Baseball expert Jordan Duffy, a fantasy MLB expert, previews the NL MVP in his debut article.
With a 60-game season, many things become much more of a crapshoot. The NL MVP was already going to be tricky to predict prior to COVID-19. Will an established, perennial all-star like Betts or Yelich win? Could Bellinger repeat his 2019? Or will a young phenom like Acuña or Soto rise above the competition?
With the small sample size of 60 games, what would normally be an insignificant hot/cold streak could be the difference between winning the MVP and not even being in the conversation.
Christian Yelich +700
I know what you are probably thinking: did you forget that Mookie Betts was traded to the Dodgers? No, I did not. Mookie Betts is the overwhelming favorite to win MVP after leaving Mike Trout’s shadow in the American League, but I decided to go with a bolder decision in Christian Yelich.
I went with Yelich as he is the superior offensive player, while Betts is more well-rounded. Although voters have become a lot better about considering every aspect of the game in recent years, defensive statistics are notoriously volatile and in a shortened season, voters will likely put a larger emphasis on offense.
There’s no question that Yelich is the real deal. Following his 2018 MVP campaign, Yelich put up another MVP caliber season in 2019 (and he likely would have repeated had a broken kneecap not cut his season short). His peripherals also have supported the results: 99th percentile for xwOBA and xSLG, and 98th percentile for xAVG and Exit Velocity, according to Statcast.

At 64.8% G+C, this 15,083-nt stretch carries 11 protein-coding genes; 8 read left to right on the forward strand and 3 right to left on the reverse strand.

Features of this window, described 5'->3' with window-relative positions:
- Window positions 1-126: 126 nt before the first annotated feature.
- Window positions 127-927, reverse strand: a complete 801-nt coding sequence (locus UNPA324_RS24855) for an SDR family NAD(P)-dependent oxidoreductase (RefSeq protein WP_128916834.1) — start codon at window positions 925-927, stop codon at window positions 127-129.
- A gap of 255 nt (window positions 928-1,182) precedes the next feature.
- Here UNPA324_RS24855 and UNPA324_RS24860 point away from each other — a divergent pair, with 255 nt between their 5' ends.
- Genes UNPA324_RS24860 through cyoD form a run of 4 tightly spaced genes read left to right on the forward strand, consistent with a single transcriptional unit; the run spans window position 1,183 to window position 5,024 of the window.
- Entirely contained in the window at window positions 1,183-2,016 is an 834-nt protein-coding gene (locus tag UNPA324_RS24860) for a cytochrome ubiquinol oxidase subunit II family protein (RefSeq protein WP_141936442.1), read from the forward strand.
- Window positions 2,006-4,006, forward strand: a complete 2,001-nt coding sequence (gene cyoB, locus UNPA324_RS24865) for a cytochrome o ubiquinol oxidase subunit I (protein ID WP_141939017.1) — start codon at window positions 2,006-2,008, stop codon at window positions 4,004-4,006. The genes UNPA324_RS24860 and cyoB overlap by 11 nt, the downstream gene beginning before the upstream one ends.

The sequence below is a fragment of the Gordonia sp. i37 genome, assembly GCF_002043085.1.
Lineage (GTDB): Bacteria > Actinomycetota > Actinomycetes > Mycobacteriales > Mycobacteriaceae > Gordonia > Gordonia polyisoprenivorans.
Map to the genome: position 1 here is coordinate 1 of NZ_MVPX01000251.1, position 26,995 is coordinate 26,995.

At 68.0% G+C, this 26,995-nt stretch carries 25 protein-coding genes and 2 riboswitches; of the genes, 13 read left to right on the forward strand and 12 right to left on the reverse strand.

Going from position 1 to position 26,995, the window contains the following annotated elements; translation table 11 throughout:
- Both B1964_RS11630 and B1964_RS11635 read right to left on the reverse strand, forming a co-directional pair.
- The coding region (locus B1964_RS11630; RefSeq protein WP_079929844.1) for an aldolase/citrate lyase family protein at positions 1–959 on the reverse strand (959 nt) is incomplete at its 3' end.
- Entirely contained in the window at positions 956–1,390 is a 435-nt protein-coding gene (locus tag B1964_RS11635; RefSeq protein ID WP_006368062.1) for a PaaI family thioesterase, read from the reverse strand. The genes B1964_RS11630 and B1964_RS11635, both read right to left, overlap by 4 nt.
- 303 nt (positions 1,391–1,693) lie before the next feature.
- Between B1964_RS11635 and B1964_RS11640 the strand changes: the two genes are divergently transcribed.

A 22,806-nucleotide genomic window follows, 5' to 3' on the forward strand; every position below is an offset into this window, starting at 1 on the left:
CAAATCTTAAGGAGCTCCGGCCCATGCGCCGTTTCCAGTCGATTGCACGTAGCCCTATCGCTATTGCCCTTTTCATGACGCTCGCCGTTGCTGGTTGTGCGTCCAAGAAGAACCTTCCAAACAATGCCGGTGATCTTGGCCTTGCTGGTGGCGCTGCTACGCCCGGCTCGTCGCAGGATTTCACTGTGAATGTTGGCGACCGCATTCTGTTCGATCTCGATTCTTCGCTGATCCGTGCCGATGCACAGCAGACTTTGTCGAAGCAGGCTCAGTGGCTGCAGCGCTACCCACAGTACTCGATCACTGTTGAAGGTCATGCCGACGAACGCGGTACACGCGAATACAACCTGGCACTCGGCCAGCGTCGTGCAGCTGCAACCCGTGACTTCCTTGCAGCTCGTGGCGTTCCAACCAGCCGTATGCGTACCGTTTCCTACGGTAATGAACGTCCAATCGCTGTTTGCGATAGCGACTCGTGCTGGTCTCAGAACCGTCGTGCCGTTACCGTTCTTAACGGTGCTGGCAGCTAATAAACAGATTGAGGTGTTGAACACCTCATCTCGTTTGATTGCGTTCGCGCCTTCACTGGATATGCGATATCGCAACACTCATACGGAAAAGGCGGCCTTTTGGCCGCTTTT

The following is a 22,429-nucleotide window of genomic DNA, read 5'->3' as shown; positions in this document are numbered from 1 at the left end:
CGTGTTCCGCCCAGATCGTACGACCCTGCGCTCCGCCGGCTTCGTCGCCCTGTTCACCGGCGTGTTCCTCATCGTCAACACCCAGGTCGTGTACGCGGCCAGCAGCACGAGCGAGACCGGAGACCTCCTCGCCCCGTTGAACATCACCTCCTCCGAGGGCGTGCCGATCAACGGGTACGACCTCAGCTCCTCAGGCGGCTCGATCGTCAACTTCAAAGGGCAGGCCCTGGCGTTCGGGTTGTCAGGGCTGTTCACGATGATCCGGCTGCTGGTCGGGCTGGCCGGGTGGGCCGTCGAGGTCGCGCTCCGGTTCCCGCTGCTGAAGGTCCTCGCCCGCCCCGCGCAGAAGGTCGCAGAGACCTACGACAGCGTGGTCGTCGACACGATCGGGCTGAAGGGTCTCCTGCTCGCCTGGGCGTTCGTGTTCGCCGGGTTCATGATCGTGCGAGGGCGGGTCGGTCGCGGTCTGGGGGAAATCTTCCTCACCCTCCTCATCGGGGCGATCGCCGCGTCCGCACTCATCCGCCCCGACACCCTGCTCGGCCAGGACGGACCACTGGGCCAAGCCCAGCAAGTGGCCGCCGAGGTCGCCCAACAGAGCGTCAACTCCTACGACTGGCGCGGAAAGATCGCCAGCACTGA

Honorable Mention: Mookie Betts (duh)
Big name to be avoid: Cody Bellinger
Cody Bellinger is coming off a huge year, which goes without saying considering he is the reigning MVP. Having just turned 25, he looks very appealing at first glance; however, his stats were heavily inflated by a very hot start.
Bellinger finished 2019 with 7.8 fWAR—tied with Yelich for the NL best—but 3.8 (~49%) of it came during his first 46 games. That was 1.0 fWAR ahead of Yelich, who ranked second at the time.
In his remaining 110 games, he played much more like the Cody Bellinger we had seen in previous years. Although still very good, it’s not MVP material. He put up 4.0 fWAR—which was good for 18th in the MLB and 9th in the NL in that timespan. He slashed .263/.373/.562 for a wRC+ of 136.
Those numbers closely reflect his career numbers prior to 2019: .263/.347/.522 and a wRC+ of 128.
Mookie Betts +285
Ronald Acuna Jr. +600
Christian Yelich +700
Juan Soto +800
Bryce Harper +1200
Fernando Tatís Jr. +1200
Javier Baez +1800
Ketel Marte +2000
Nolan Arenado +2000
Peter Alonso +2000
Kris Bryant +3000
Paul Goldschmidt +3000
Eugenio Suarez +3500
Jacob DeGrom +3500
Manny Machado +3500
Rhys Hoskins +4000
Max Scherzer +4500
Trevor Story +5000
Anthony Rizzo +6000
Andrew McCutchen +8000
Nicholas Castellanos +8000